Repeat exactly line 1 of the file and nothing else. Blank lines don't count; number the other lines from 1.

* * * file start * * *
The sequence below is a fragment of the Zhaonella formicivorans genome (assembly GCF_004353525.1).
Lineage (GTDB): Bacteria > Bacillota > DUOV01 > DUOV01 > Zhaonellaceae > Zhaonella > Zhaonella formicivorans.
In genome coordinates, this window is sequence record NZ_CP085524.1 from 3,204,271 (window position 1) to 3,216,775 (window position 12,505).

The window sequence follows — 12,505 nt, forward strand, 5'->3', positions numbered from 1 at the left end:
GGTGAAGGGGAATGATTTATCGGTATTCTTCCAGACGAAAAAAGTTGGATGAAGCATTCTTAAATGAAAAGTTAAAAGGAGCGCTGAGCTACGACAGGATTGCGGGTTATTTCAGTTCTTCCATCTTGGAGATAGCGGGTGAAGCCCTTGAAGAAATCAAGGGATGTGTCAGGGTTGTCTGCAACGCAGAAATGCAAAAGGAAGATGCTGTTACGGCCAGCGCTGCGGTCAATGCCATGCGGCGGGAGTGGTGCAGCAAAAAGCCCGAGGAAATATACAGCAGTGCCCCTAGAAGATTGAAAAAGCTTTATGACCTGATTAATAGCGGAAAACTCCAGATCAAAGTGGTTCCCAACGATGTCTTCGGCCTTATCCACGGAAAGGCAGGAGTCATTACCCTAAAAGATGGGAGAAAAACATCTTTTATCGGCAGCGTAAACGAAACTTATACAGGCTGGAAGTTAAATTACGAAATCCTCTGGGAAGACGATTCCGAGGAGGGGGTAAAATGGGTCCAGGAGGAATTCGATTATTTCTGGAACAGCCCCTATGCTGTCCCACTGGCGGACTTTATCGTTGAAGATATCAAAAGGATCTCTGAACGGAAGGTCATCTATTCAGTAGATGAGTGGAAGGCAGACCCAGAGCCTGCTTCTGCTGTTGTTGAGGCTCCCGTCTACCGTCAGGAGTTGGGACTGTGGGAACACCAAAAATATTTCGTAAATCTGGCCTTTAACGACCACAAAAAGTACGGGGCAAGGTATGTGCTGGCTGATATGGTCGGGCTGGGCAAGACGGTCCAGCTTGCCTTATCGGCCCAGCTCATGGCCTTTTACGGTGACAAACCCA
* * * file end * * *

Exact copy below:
The sequence below is a fragment of the Zhaonella formicivorans genome (assembly GCF_004353525.1).